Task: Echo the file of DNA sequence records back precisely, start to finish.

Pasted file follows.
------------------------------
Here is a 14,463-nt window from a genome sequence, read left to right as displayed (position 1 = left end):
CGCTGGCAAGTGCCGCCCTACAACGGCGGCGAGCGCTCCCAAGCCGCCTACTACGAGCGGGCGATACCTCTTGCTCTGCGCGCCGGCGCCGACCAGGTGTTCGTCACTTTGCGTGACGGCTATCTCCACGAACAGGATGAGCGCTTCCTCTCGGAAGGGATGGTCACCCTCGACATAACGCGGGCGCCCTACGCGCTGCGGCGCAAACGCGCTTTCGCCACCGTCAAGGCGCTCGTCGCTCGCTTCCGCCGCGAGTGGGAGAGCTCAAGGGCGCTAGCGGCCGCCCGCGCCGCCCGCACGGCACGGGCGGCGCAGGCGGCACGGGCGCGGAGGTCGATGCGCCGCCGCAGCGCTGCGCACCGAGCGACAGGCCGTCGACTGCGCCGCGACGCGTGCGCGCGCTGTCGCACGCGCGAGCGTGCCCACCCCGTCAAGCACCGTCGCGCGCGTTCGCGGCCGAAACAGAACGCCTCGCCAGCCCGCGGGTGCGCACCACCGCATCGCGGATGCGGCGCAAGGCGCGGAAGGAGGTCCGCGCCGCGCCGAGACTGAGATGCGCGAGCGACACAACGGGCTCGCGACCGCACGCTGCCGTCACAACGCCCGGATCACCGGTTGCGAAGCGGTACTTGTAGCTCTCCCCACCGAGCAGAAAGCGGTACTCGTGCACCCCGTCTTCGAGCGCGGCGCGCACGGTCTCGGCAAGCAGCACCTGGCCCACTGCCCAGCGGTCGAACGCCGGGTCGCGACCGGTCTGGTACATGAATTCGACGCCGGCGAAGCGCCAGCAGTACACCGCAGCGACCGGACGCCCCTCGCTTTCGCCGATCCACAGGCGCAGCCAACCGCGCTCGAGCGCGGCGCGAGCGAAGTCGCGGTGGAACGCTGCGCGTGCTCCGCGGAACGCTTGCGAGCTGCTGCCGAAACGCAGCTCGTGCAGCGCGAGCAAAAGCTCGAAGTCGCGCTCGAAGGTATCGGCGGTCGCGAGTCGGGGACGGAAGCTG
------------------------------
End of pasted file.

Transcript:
Here is a 14,463-nt window from a genome sequence, read left to right as displayed (position 1 = left end):
CGCTGGCAAGTGCCGCCCTACAACGGCGGCGAGCGCTCCCAAGCCGCCTACTACGAGCGGGCGATACCTCTTGCTCTGCGCGCCGGCGCCGACCAGGTGTTCGTCACTTTGCGTGACGGCTATCTCCACGAACAGGATGAGCGCTTCCTCTCGGAAGGGATGGTCACCCTCGACATAACGCGGGCGCCCTACGCGCTGCGGCGCAAACGCGCTTTCGCCACCGTCAAGGCGCTCGTCGCTCGCTTCCGCCGCGAGTGGGAGAGCTCAAGGGCGCTAGCGGCCGCCCGCGCCGCCCGCACGGCACGGGCGGCGCAGGCGGCACGGGCGCGGAGGTCGATGCGCCGCCGCAGCGCTGCGCACCGAGCGACAGGCCGTCGACTGCGCCGCGACGCGTGCGCGCGCTGTCGCACGCGCGAGCGTGCCCACCCCGTCAAGCACCGTCGCGCGCGTTCGCGGCCGAAACAGAACGCCTCGCCAGCCCGCGGGTGCGCACCACCGCATCGCGGATGCGGCGCAAGGCGCGGAAGGAGGTCCGCGCCGCGCCGAGACTGAGATGCGCGAGCGACACAACGGGCTCGCGACCGCACGCTGCCGTCACAACGCCCGGATCACCGGTTGCGAAGCGGTACTTGTAGCTCTCCCCACCGAGCAGAAAGCGGTACTCGTGCACCCCGTCTTCGAGCGCGGCGCGCACGGTCTCGGCAAGCAGCACCTGGCCCACTGCCCAGCGGTCGAACGCCGGGTCGCGACCGGTCTGGTACATGAATTCGACGCCGGCGAAGCGCCAGCAGTACACCGCAGCGACCGGACGCCCCTCGCTTTCGCCGATCCACAGGCGCAGCCAACCGCGCTCGAGCGCGGCGCGAGCGAAGTCGCGGTGGAACGCTGCGCGTGCTCCGCGGAACGCTTGCGAGCTGCTGCCGAAACGCAGCTCGTGCAGCGCGAGCAAAAGCTCGAAGTCGCGCTCGAAGGTATCGGCGGTCGCGAGTCGGGGACGGAAGCTG